The weather is regularly cold. Killed a fine beef this morning. To my gratification, Zac came just before dinner on furlough of ten days at the expiration of which time he has to report to “Camp Lee” for duty, or he is considered a deserter. – – Just 18 years old, Sgt. J. C. Littlepage, District Mounted Reserves, Rappahannock District. “Roane” Commanding. “Col. Pause,” their first commander, distinguished himself very much in the fight around Richmond and has been promoted to “Lieut. General.”1 Zac is looking very well. Has been well treated on the Rappahannock. I want him to go to Richmond immediately for Bake while all is quiet around Richmond. Finished digging potatoes this evening. Made the best crop by far ever was made. We have cause to be thankful, that all things are as well with us as they are. We have a plenty of everything we should desire, and have had rest from the Yankees for several months in King Wm. For such mercies I am grateful to my Father in heaven. We have cause to thank him continually or may we not be unmindful of the obligations we are under to him at all times for his blessings, and endeavor to dispense all the good we can to those who need assistance. – – Dellah finished her cloth today, 42 yds. sent Ju 16 yds. plain cloth and five and a quarter double, that I had woven for him. – – Bill has sowed 87 bushels wheat, put in 29 ¾ bushels red wheat, inclusive.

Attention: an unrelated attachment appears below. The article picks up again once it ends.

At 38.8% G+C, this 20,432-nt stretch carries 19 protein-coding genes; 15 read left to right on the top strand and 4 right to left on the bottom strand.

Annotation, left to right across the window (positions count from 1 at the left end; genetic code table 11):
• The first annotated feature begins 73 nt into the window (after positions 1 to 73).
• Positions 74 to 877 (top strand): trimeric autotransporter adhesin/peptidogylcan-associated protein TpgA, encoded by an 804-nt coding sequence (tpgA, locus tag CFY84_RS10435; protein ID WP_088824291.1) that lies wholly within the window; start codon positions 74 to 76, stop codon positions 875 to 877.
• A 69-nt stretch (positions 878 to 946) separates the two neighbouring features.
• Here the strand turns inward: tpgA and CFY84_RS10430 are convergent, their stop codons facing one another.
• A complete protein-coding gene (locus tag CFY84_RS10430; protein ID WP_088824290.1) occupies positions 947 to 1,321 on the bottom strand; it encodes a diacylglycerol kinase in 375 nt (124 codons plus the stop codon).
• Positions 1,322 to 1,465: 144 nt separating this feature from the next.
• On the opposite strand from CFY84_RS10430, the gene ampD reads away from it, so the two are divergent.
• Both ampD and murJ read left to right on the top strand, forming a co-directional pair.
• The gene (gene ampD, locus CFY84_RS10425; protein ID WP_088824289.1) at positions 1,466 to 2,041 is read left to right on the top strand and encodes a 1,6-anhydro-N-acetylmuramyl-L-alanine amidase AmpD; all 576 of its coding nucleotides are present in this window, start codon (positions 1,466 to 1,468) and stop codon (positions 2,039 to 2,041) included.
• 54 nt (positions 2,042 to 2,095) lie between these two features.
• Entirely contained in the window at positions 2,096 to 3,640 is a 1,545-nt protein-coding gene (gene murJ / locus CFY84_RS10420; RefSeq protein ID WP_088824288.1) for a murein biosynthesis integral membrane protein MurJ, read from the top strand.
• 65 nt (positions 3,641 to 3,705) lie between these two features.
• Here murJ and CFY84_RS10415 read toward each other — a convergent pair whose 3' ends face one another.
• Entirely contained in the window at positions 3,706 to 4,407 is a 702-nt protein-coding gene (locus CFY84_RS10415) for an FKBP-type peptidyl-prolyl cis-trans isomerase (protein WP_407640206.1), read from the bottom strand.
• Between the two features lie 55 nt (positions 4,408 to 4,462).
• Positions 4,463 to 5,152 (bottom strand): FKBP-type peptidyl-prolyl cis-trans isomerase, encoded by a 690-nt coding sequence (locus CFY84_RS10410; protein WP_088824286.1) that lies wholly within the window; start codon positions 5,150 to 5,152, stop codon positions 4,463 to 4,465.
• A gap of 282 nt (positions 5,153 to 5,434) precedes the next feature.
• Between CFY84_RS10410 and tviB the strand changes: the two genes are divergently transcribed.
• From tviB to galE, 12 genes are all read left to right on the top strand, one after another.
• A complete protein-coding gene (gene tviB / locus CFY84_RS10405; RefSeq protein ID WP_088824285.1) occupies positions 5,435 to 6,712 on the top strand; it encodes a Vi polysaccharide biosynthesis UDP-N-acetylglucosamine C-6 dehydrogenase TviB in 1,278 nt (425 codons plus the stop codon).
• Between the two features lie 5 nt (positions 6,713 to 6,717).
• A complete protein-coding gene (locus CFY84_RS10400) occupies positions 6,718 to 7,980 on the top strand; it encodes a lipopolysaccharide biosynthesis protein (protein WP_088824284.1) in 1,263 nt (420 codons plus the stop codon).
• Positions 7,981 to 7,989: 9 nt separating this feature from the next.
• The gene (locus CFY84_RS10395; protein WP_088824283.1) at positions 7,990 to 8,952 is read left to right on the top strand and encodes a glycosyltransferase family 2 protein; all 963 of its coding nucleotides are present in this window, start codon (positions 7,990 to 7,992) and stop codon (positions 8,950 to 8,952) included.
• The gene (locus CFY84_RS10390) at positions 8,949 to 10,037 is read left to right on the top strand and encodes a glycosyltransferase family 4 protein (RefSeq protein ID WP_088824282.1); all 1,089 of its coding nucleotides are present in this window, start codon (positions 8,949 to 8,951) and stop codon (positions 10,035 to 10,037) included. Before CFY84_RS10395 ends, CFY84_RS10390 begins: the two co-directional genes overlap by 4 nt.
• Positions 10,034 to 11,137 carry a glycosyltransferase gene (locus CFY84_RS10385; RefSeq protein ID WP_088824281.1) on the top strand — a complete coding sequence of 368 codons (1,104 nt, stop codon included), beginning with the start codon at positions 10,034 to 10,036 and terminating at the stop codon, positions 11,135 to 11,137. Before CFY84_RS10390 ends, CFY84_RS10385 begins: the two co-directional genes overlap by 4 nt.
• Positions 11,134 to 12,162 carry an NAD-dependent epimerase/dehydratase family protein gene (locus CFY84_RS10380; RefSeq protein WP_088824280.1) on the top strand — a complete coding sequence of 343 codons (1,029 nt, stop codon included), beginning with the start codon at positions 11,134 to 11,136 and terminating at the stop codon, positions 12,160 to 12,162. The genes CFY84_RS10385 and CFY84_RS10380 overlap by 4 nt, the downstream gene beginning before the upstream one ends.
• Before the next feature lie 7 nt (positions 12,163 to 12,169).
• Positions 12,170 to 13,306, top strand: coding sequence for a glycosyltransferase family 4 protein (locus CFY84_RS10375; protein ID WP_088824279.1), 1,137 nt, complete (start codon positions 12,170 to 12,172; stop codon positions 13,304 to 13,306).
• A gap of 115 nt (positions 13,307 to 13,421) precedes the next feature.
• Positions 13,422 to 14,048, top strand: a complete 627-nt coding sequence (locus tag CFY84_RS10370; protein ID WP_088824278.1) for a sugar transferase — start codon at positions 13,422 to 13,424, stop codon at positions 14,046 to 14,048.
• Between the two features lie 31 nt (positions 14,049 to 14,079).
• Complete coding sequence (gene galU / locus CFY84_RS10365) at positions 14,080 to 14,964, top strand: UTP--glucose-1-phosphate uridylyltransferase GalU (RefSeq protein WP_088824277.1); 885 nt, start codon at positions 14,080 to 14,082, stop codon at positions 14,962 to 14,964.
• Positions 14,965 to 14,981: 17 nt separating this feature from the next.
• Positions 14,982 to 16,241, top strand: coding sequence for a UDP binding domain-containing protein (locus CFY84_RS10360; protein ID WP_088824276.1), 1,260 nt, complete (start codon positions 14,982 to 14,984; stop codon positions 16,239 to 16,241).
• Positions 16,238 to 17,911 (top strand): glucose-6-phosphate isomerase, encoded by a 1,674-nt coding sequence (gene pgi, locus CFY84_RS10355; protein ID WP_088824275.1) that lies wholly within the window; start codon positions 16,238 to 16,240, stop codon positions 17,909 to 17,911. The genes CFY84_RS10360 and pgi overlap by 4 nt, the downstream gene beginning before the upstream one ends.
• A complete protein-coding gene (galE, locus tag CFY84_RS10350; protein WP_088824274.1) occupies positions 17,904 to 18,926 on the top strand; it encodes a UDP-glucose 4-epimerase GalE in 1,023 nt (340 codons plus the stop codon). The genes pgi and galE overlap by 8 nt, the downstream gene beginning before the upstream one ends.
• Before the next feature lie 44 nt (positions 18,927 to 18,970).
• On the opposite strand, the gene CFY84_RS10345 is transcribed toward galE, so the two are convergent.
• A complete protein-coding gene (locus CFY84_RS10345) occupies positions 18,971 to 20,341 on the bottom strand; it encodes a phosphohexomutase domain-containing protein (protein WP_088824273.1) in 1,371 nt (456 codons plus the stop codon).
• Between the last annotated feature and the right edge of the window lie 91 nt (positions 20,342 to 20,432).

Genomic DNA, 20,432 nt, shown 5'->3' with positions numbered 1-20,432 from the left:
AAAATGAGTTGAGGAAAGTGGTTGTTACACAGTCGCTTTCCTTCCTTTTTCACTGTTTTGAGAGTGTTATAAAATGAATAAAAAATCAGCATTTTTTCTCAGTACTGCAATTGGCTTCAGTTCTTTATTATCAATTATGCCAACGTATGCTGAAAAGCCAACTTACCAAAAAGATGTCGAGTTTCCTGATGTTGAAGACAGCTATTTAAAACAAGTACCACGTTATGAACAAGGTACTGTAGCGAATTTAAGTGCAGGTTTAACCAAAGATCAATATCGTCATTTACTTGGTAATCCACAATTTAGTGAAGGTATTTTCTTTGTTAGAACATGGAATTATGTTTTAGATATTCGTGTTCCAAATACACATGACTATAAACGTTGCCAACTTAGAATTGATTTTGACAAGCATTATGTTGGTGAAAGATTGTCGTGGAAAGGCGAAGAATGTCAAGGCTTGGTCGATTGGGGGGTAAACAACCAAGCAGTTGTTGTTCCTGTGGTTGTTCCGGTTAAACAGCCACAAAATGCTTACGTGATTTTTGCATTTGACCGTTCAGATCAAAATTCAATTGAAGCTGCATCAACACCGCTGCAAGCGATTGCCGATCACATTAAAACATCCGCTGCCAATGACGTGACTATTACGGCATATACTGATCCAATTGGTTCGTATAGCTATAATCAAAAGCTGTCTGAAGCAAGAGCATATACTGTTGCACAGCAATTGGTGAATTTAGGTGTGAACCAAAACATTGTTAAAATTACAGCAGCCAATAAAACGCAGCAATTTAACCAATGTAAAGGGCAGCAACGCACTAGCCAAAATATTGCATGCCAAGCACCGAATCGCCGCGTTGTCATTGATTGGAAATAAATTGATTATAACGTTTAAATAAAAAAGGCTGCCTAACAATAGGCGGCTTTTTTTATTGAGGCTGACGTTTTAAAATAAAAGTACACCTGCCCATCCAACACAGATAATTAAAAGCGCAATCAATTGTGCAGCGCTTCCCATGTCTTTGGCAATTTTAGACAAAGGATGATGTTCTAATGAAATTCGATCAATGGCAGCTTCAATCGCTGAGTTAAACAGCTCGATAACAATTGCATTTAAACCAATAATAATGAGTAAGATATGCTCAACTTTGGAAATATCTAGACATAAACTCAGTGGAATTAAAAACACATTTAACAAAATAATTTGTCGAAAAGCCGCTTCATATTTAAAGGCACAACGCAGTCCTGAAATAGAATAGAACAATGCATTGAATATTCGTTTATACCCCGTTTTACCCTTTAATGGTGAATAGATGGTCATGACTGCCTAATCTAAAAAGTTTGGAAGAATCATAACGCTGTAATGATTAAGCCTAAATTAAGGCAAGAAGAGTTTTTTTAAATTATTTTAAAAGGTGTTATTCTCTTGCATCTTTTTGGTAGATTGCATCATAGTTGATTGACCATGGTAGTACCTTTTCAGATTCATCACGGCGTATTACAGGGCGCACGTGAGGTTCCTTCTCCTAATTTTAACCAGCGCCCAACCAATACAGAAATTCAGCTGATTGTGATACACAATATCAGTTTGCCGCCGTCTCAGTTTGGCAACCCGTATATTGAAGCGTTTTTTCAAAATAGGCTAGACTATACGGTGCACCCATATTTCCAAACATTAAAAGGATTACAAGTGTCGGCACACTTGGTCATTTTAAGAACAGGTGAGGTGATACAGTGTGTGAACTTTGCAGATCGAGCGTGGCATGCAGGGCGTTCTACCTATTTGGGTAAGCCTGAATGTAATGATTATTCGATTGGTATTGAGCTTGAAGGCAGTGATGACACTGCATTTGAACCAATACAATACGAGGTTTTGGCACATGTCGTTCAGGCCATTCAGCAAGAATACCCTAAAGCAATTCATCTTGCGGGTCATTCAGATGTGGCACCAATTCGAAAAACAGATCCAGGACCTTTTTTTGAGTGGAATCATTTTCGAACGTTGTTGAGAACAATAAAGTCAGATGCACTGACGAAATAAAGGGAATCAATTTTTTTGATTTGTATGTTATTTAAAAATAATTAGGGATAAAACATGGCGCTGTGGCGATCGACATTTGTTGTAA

- What a wonderful nickname. “Col. Pause” needs identification. (back)
Another pretty day. The children went to school today for the first time for ten or twelve days. Camm has been quite sick. – – Sent Martha and Buck to Hill’s for the gallon of brandy Rose said I could get, but she did not get it. Sent me a pair of ducks. I sent her some apple pie and a piece of roast shoat. – – Bill returned from court about dark. Says he bought me a nice reel from old Mr. Cosgrow for $25.1 – – Gave a list of male servants between the ages of 18 & 50.2 – – He promised Mr. Hillyard to lend him my mills to have one made by for grinding his sugar cane. – – I arose quite early this morning and pleated Nan’s linsy dress and commenced putting on the binding for her to wear to school, with a Garibaldi body. I lengthened her scarlet muslin today. – – Dellah stitched up a pair of pants for Zac. – – Martha dug potatoes this evening. Let Bettie and Parky cut down and pick up corn for the oats to be put in when we have finished sowing wheat.
- I have not been unable to identify old Mr. Cosgrow. While Cosgrow was written in the transcription, after looking at the journal I am not confident of anything past the “C.” (back)
- The impressment of slaves to serve quasi-military roles in the defense of Richmond is beginning to effect Woodbury. (back)